Republican governors have taken the lead in strengthening their states’ workforces and helping workers displaced by the COVID-19 pandemic find good-paying jobs. Across the country, governors are putting pro-growth policies in action by creating broad skills training programs and responsibly distributing funds to workforce development.
In a time of unprecedented economic challenges due to coronavirus-related closures, Republican governors are carefully balancing public health and economic wellbeing to keep working families safe and guide their states toward recovery. A crucial component of recovery plans is helping workers who have lost jobs or income due to the pandemic find new – and in many cases, better – opportunities to thrive.
Here’s how Republican governors are continuing their commitment to supporting America’s workforce:
Indiana Governor Eric Holcomb expanded his successful Next Level Jobs program through the state’s new Rapid Recovery for a Better Future initiative and leveraged $40 million to expand funding for the program’s two grants. Next Level Jobs’ Workforce Ready Grant reimburses Hoosiers with two- and four-year degrees for eligible job programs, and the Employer Training Grant aids employers in training new employees and upskilling or reskilling current employees.
Governor Kim Reynolds of Iowa has continued to build on her Future Ready Iowa initiative for two years and has connected thousands of Iowans to scholarships and career opportunities as a result. Her comprehensive workforce program is set to secure education or training beyond high school for 70% of Iowans by 2025.
In Maryland, Governor Larry Hogan has set aside $10 million in CARES Act funds for workforce development programs in the state’s community colleges. Thanks to this new boost, Maryland community colleges will expand current training programs and create programs for in-demand sectors following COVID-19.
Governor Charlie Baker added to his long-standing support of job training in Massachusetts by directing funds to the state’s Community Development Block Grant (CDBG) program for health care workers and technicians. Increased training for these essential workers is covered in the governor’s recently allocated $19.6 million to the CDBG.
As Mississippi swiftly rebounds to economic recovery, Governor Tate Reeves declared his plan to invest even more money into workforce training in the Magnolia State and installed strong, new leadership in the State Workforce Investment Board to see through his modernized proposals. Governor Reeves is especially focused on raising wages for Mississippians through on-the-job training with businesses and job training centers at community colleges.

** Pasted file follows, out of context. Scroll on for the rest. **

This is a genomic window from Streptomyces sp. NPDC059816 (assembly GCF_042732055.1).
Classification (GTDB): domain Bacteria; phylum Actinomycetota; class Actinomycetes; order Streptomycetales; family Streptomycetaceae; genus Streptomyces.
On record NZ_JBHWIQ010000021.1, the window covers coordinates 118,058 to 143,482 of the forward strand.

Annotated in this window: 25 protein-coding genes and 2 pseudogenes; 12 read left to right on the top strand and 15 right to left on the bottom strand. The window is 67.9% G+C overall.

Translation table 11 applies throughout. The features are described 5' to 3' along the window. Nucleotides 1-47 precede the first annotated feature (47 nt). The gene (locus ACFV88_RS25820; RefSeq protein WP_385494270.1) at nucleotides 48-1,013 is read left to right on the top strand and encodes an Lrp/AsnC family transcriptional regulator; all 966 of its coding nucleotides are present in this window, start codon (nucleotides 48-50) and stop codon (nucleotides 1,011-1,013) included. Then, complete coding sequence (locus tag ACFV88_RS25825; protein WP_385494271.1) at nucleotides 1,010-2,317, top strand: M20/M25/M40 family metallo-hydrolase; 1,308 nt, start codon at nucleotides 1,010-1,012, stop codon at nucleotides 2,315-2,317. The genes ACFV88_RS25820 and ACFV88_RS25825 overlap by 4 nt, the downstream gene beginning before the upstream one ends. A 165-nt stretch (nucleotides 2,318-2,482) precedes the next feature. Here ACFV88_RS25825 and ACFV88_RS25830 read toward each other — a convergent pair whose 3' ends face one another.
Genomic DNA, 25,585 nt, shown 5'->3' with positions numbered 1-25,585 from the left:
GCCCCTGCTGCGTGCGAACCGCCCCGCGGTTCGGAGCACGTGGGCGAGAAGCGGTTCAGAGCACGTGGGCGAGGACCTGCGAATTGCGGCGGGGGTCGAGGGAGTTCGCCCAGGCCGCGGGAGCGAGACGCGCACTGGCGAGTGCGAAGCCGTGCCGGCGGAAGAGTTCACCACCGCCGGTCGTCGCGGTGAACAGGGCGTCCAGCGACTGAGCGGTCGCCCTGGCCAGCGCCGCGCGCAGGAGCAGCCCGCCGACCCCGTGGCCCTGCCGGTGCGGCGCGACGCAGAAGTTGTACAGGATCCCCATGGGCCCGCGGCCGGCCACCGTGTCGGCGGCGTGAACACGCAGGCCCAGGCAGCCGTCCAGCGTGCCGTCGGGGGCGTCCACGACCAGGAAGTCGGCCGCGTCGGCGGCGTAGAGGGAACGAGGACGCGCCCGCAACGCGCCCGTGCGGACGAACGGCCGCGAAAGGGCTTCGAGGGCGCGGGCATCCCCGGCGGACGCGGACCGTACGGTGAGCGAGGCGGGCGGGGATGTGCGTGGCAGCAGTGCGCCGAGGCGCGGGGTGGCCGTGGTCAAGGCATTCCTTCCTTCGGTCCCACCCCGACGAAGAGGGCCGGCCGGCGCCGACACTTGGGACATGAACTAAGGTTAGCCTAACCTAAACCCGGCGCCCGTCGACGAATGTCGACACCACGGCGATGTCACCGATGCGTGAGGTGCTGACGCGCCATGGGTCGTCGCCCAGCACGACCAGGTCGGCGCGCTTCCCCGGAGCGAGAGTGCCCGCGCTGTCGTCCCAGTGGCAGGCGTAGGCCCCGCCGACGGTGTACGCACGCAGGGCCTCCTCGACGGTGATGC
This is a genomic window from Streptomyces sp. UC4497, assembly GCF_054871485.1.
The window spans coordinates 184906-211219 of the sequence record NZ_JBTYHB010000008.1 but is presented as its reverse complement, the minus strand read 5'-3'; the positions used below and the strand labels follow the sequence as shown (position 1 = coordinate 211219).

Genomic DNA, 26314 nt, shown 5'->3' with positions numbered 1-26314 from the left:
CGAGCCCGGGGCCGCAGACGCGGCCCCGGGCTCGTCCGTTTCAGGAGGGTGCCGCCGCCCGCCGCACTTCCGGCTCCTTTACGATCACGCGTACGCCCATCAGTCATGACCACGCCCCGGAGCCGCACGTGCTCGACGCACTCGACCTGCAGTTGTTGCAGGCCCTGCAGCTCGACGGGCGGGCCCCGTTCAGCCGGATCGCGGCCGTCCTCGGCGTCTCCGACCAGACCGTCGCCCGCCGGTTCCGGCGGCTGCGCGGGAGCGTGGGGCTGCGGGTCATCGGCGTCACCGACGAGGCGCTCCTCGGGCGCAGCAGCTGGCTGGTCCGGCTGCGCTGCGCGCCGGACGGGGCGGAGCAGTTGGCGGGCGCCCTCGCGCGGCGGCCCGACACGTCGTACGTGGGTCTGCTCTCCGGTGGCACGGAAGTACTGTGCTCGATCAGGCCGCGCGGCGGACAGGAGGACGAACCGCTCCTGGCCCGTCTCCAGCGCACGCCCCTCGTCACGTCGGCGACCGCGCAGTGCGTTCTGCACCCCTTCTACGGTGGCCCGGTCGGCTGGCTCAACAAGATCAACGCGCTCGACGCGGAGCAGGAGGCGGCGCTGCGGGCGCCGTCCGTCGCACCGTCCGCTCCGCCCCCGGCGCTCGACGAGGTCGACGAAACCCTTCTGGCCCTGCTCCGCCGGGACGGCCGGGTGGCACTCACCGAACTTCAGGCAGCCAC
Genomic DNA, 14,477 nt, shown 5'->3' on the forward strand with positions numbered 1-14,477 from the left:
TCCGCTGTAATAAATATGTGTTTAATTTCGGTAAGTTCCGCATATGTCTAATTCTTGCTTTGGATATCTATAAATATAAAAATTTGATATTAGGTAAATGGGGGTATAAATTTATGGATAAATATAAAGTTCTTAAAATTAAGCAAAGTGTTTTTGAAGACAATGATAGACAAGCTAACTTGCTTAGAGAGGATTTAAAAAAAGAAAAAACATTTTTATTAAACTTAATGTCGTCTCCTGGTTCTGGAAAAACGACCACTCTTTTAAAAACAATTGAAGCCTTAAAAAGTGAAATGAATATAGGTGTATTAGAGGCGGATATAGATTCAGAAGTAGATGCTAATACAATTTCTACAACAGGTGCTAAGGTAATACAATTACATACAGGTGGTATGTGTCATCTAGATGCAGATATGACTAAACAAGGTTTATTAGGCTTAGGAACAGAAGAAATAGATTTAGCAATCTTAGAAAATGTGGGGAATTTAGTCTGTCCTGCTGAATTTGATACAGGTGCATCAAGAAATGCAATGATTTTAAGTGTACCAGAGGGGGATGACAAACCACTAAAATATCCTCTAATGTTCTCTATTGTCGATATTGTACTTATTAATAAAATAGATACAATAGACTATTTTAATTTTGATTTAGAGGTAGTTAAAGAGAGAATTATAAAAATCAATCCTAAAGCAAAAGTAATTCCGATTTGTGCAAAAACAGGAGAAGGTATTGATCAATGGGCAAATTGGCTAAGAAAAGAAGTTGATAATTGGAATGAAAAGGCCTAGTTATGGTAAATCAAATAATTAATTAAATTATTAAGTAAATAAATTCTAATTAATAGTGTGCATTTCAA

Missouri Governor Mike Parson recently distributed a substantial $125 million of CARES Act funds to the state’s Department of Higher Education and Workforce Development. Support for workforce development and job training are being allocated to Missouri Job Centers, the Return Strong program, job training programs for key sectors like IT, and the Fast Track Workforce Incentive Program.
One of Governor Pete Ricketts’ four main areas of focus when spending Nebraska’s CARES Act allotment was creating additional training programs for the unemployed and underemployed in the state. Governor Ricketts knew from the start how to invest federal COVID-19 aid for responsible growth and increased scholarship opportunities for Nebraskans to receive training in high-demand jobs.
This week, Governor Kristi Noem of South Dakota launched UpSkill, a job training program designed for workers displaced by the COVID-19 pandemic. Governor Noem is helping South Dakotans return to work by completing certificate programs at the state’s technical colleges for little to no cost.
In Tennessee Governor Bill Lee’s latest distribution of relief funds, he committed $150 million to non-profits in the Volunteer State to cover a variety of needs, including workforce training. Governor Lee is protecting Tennessee’s most vulnerable families who have experienced a loss of income or economic insecurity due to the Coronavirus and recognizes that a skilled workforce is key to bouncing back.
Governor Greg Abbott of Texas recently announced a massive $118 million investment into higher education efforts to give Texans the skills and credentials they need to enter the workforce. Governor Abbott had the future of Texas in mind when he set aside $46.5 million for upskilling and reskilling displaced workers, $46.5 million for families hard-hit by the pandemic to keep students enrolled, $15 million for strategic education and workforce data infrastructure, and $10 million to improve and reduce the costs of online learning.
In Utah, Governor Gary Herbert is doing his part to assist workers displaced by the pandemic by implementing a new program: Learn & Work in Utah. Under his initiative, Utahns can utilize training programs at higher education institutions to develop their careers and become engaged in the workforce once again. Governor Herbert has also directed Utah’s Department of Workforce Services to create a dashboard of unemployment and job opening trends to connect workers to new jobs.
Republican governors understand how valuable a robust workforce is to a thriving economy, and they have taken widespread action in their states to prove it. New job training programs and CARES Act funds distributed to workforce development efforts are boosting economic comebacks in Republican-held states across the country and ensuring long-term growth ahead to rebound even stronger than before.